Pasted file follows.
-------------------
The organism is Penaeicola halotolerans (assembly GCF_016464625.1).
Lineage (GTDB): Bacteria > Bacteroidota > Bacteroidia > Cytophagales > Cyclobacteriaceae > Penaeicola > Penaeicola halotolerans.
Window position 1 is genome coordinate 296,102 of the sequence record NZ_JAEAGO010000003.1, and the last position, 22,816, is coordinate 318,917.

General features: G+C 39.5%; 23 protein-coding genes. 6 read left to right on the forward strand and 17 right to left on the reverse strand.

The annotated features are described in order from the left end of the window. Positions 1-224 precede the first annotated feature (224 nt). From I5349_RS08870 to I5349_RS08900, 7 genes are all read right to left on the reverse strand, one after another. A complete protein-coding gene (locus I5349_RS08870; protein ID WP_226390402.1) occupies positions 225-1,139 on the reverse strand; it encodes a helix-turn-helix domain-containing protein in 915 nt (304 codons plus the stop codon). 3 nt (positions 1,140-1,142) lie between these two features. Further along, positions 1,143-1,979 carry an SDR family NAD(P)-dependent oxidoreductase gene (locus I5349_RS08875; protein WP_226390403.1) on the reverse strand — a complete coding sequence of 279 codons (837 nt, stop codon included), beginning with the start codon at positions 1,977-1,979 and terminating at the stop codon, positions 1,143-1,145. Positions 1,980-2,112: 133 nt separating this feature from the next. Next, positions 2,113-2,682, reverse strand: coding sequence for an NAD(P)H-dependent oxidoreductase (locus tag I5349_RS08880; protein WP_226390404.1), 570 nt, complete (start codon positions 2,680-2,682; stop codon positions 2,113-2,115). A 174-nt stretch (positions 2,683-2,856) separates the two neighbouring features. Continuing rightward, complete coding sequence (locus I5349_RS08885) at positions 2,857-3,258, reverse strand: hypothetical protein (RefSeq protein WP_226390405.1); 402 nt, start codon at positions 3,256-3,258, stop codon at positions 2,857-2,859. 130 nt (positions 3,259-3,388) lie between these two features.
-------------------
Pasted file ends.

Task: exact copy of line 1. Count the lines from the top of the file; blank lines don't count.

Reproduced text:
The organism is Penaeicola halotolerans (assembly GCF_016464625.1).